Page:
Failure of the 'Failure to Prevent' Model of Financial Crime: A Bespoke Solution for Corporate Fraud

Authors: Cronin, A. and Copp, S.F.

Start date: 5 April 2016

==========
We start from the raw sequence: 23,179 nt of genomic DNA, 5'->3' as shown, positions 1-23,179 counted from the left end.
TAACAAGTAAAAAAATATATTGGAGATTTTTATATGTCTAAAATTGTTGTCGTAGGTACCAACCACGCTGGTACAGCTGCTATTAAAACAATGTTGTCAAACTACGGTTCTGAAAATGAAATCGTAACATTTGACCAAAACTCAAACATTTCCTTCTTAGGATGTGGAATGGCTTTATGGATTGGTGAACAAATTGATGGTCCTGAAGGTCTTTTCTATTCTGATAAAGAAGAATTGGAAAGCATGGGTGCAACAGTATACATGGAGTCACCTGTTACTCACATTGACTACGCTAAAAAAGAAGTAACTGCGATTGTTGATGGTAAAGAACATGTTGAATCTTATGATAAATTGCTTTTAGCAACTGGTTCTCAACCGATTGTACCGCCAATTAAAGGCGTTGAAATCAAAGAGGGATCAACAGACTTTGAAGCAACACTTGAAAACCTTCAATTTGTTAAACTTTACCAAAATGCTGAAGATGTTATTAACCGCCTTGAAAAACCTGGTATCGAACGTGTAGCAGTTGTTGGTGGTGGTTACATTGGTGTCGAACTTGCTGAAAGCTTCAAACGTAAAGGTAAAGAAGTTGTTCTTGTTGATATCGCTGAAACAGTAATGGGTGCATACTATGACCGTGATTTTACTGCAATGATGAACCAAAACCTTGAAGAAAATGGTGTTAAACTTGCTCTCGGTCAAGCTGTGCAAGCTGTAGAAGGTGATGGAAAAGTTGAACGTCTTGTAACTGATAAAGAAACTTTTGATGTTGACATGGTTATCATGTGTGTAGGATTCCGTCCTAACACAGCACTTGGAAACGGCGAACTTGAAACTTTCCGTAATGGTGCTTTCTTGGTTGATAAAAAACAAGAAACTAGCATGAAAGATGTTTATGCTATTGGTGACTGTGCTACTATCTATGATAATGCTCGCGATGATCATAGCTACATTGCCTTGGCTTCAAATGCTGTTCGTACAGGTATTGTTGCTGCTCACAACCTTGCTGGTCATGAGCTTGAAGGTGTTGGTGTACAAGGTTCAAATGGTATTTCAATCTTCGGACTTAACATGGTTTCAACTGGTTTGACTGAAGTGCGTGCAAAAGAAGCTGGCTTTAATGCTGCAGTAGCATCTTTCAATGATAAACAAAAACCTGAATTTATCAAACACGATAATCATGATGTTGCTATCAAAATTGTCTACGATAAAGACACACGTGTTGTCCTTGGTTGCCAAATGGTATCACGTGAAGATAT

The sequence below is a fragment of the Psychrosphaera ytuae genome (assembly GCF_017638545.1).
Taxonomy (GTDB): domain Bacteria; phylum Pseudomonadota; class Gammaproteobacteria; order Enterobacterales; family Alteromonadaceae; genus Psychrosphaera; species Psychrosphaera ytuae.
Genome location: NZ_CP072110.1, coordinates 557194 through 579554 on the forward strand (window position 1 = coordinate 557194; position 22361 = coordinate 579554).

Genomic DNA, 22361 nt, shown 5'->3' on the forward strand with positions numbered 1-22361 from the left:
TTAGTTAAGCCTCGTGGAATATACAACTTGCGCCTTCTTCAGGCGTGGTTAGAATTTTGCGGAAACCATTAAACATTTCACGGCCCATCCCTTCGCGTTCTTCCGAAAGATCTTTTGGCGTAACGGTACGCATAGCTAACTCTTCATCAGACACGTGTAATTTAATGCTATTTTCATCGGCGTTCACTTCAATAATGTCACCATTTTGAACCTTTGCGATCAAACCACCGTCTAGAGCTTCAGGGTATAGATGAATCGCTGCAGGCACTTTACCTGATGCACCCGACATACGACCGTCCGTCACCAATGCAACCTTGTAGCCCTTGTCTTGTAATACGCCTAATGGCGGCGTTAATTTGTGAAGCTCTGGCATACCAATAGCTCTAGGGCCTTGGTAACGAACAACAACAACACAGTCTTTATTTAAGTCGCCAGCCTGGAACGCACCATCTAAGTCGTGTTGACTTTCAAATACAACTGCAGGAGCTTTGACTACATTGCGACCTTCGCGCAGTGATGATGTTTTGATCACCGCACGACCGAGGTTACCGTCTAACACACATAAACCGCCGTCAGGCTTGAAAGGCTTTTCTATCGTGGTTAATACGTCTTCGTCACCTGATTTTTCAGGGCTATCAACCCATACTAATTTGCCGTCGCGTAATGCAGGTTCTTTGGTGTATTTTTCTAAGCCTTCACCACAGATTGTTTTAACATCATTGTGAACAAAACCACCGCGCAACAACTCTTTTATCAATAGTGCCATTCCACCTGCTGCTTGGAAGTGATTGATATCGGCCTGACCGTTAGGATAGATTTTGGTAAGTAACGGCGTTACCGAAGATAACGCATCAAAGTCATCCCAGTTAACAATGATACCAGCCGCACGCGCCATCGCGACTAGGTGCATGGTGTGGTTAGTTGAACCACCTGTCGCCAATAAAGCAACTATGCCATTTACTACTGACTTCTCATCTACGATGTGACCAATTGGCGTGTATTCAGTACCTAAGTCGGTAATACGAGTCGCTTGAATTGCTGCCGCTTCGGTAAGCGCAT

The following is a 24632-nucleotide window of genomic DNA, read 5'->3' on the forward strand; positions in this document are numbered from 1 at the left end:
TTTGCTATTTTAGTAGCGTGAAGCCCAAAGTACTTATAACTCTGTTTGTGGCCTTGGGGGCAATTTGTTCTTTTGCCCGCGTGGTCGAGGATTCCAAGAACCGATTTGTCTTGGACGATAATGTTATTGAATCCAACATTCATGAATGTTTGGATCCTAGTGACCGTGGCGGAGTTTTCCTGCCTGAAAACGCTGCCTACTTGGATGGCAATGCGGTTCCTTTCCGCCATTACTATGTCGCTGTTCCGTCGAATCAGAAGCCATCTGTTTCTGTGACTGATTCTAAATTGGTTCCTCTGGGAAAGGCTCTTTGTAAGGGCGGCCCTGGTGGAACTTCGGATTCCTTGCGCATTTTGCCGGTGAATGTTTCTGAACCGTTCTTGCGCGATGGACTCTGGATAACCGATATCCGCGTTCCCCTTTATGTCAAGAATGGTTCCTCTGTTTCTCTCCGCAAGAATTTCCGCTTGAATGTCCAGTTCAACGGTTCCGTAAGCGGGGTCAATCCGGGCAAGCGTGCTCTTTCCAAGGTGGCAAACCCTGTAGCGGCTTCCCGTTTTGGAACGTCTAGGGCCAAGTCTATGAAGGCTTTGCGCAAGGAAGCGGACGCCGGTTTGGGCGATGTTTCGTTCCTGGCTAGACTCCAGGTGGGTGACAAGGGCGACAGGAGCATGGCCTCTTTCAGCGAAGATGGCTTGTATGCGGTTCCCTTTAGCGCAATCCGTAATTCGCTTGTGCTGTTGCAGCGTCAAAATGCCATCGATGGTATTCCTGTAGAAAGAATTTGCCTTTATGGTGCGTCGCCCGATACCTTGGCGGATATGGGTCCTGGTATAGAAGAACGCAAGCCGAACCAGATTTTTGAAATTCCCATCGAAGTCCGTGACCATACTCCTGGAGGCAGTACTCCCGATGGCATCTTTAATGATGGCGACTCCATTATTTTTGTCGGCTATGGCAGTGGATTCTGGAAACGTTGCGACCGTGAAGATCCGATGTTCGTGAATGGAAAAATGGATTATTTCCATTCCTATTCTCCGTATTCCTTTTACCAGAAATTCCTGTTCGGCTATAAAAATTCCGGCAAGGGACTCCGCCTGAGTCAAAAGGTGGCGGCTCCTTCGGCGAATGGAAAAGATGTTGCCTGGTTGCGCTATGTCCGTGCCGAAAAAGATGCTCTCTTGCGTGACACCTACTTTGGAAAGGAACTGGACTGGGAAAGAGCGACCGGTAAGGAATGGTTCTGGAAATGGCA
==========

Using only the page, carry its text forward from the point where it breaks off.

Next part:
Concerns over corporate behaviour in areas as disparate as homicide, bribery, economic crime and tax evasion have led to experimentation with new models of corporate criminality to avoid the individualist obstacles posed by the common law. Foremost amongst these is the “failure to prevent” model introduced by the Bribery Act 2010. This has been perceived to have been successful in changing corporate behaviour with the widespread adoption of new practices to evidence that compliance is taken seriously. Consequently, it has been proposed that the model be extended to economic crime and tax evasion. HMRC has warmly endorsed the model in its consultation on offshore evasion. Central government, however, has been more lukewarm with the abandonment of its extension to economic crime, specifically fraud. This paper evaluates: the rationale for the “failure to prevent” model in its historical context; its relative effectiveness in combating bribery; the ongoing failure to adequately deter economic crimes, particularly in the financial sector; whether a “one size fits all” approach is appropriate for the diversity of corporate behaviour it is sought to change, examining, for example, differences between the inherent nature of bribery and fraud; alternative models of corporate fault attribution; and finally broader issues of compliance with the rule of law and human rights expectations. In conclusion, it will argue that while the “failure to prevent” construct of organisational fault is suited to dealing with bribery and tax evasion, it is wholly unsuited to addressing every instance of fraud, which poses unique challenges on account of its dishonesty element. Aside from cases involving a dishonest ‘rogue’ individual, an altogether different approach to corporate culpability is needed. This is provided by the 2- level approach to dishonesty, with its adoption of evidential presumptions, such that the substantive offence of fraud itself can be sustained against corporations.

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